Peter Yepez waited in the Fresno County jail for a month before speaking to a public defender after being charged with burglary in 2013. This delay was just the beginning: Yepez spent over a year being assigned nine different public defenders. Yepez says he was told the attorneys didn’t have time to work on his case.
He was initially accused of domestic burglary, but sometime during all those months prosecutors added additional charges.
Prosecutors alleged that there was a victim present during the burglary although the police report said that nobody was there.
The new allegation was a violent felony that added time to his sentence, but Yepez’ public defender told him to plead guilty. And so he did.
Yepez is a plaintiff in a lawsuit recently filed by the American Civil Liberties Union that intends to expose a deficient public defense system. The lawsuit, filed against the City of Fresno, the State of California, and Governor Jerry Brown, claims that Fresno is systematically denying thousands of poor citizens the constitutional right to a fair trial, and perpetuating greater racial inequalities in the justice system.
“Getting a fair trial should not depend on how much money you have in the bank,” said Novella Coleman, Staff Attorney with the ACLU of Northern California. “But in Fresno County, if you can’t pay for a private attorney, you must rely on a public defense system unequipped to meet even basic legal needs.”
According to the ACLU, 100 staff members can’t handle 42,000 cases a year.
From the ACLU:
Because public defenders do not receive the resources necessary to represent their clients, thousands of Fresno County residents are forced to navigate the criminal justice system without the adequate legal representation that is guaranteed by the Constitution.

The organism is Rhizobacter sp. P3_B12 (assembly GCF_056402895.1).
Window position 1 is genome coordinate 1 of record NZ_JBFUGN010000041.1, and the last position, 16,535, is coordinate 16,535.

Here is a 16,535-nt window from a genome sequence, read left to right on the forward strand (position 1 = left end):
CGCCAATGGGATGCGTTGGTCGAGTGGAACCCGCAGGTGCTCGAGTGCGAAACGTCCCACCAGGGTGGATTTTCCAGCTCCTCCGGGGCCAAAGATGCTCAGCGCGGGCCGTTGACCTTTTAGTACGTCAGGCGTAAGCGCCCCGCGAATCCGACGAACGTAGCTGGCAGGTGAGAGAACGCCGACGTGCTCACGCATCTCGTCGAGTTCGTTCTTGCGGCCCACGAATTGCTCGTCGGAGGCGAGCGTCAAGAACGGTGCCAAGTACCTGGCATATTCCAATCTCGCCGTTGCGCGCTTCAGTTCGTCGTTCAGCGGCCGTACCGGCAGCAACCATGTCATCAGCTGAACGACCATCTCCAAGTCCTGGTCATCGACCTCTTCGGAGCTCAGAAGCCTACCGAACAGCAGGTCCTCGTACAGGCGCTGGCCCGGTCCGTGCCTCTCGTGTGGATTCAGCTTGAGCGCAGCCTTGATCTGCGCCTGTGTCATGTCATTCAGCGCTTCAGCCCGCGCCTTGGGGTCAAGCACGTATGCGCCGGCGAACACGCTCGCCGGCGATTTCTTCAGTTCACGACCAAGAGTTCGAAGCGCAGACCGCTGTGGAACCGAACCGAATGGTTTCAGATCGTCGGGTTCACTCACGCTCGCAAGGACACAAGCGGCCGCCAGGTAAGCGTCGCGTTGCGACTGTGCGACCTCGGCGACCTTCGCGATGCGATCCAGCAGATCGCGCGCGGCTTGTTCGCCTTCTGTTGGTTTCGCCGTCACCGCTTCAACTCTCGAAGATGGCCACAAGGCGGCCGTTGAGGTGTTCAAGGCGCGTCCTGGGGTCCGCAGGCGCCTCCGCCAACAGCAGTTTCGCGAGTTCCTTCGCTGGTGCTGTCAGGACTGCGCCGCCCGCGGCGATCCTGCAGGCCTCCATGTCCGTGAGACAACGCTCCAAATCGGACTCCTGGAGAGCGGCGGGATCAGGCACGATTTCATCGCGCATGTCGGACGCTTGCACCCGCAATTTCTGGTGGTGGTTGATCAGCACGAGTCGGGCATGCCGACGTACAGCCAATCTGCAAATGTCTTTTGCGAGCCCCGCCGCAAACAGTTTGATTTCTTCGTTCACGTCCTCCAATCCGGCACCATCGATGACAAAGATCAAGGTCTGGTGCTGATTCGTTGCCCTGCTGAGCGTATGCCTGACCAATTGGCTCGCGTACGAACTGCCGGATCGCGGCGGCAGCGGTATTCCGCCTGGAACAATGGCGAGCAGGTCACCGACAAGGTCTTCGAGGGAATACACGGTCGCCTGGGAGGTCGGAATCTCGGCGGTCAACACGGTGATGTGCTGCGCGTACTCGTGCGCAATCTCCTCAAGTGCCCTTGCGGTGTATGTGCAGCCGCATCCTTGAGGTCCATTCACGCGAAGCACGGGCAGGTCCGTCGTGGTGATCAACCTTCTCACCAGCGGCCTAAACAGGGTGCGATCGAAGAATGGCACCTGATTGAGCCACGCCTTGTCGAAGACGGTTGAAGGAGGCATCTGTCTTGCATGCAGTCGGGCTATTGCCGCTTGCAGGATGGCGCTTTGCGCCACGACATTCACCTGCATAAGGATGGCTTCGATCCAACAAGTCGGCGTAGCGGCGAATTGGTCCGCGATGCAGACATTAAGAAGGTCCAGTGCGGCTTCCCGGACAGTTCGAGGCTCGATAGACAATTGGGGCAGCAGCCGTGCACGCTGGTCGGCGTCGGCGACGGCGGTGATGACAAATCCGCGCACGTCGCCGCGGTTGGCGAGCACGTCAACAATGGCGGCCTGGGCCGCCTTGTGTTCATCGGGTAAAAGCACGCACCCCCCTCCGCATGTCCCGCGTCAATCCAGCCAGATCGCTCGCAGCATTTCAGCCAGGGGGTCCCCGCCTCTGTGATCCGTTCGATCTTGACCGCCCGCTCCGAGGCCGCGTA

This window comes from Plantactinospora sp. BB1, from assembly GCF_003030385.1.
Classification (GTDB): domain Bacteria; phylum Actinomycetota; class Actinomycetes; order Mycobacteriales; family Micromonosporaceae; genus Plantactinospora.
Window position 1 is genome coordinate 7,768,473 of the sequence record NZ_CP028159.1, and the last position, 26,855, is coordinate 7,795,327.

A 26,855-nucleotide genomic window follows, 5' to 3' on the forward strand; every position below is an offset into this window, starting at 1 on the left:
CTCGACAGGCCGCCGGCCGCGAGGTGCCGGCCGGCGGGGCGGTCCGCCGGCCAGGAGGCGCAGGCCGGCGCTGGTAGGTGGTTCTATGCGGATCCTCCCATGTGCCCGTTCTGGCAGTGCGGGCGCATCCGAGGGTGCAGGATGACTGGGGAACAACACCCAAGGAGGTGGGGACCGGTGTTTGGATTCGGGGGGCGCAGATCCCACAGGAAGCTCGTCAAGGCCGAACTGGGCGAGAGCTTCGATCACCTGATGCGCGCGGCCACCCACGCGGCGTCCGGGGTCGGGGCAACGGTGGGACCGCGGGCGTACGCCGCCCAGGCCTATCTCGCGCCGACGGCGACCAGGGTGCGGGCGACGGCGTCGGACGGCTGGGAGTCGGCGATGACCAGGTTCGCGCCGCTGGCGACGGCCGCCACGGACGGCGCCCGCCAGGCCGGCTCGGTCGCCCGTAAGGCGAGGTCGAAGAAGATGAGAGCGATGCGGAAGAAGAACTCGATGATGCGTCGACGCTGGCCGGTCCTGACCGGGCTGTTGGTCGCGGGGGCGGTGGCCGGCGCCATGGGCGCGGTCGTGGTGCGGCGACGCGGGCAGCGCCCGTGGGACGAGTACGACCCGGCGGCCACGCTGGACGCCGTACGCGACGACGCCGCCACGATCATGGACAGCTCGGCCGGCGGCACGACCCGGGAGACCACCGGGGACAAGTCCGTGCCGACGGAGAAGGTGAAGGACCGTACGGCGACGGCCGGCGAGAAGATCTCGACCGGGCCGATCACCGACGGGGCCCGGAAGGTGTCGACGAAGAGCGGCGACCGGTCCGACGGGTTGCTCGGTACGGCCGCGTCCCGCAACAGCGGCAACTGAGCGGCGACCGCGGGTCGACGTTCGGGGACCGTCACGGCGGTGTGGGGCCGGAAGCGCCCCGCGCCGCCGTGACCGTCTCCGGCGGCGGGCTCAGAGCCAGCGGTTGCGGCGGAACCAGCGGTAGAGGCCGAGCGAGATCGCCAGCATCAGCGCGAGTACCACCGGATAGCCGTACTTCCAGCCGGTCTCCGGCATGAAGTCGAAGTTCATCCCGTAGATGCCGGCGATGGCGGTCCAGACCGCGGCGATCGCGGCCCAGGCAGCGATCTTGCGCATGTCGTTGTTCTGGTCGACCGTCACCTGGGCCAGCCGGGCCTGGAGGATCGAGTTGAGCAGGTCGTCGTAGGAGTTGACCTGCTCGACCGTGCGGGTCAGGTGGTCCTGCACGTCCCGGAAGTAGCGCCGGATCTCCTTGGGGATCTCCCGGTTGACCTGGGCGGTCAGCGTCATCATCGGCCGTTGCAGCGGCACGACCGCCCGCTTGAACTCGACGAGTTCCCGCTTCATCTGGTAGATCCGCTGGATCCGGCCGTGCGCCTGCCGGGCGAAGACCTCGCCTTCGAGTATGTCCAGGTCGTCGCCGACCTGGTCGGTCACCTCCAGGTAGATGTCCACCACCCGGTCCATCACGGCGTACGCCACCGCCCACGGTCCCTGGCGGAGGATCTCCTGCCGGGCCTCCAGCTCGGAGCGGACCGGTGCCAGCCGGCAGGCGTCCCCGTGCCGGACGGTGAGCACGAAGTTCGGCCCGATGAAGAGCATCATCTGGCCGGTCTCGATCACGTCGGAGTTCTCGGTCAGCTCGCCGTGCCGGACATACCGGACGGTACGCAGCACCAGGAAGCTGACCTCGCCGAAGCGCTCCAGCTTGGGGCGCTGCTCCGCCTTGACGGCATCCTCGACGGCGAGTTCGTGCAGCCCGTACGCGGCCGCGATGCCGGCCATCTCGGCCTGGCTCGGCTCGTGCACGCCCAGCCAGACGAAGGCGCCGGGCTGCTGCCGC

The American Bar Association and the National Advisory Commission on Criminal Justice Standards and Goals recommends a cap of 150 felony cases or 400 misdemeanor cases per attorney.
The 60 public defenders in Fresno are assigned four times that amount.
“The presumption of innocence is the keystone of our criminal justice system, and it is profoundly compromised for the most vulnerable defendants when the public defense system is failing,” said Emma Andersson, Staff Attorney at the ACLU’s Criminal Law Reform Project. “Crushing caseloads and paltry resources have made it impossible for Fresno County public defenders to do their job. The state and the county must step up to their Sixth Amendment responsibility. They must fix the county’s public defender system, so that it can properly serve its critical purpose: providing each client with a rigorous legal defense.”
The county’s public defender office has a high turn over rate —50 public defenders have quit between 2010 and 2014—and new attorneys often lack experience.
70 percent of those arrested in Fresno are minorities. Immigrants are told to plead guilty without being told how it will affect their immigration status, which the supreme court ruled in 2010 violates the constitution.
“Because of racial profiling, people of color are more likely to be targeted for arrest and prosecution,” said Coleman. “The severe underfunding of the public defender’s office, which serves many people of color, is just another manifestation of the racial bias inherent at every stage of our criminal justice system – from the moment of arrest, to charging decisions, to bail determinations, to selection of jury members, and to verdicts and sentencing.”
Jonathan Rapping, a legal defense advocate who founded Gideon’s Promise—an organization that trains and supports public defenders, says “What is happening in Fresno is significant,”. Rapping explains that although the lawsuit focuses on Fresno, exposing these problems at the county level can have an impact on systemic issues on a larger level. “Theses lawsuits force state systems to examine what they are doing.”
Data from US Bureau of Justice Statistics shows that public defenders have been overworked and underfunded across the nation for years.
“Lawsuits like this,” Rapping says, “are really bringing to the public consciousness the fact that there are two very different systems of justice—One for people with money and one for people without money. I think that at our core as Americans we recognize that that just isn’t right.”
John Oliver highlights Fresno’s defunct public defender system: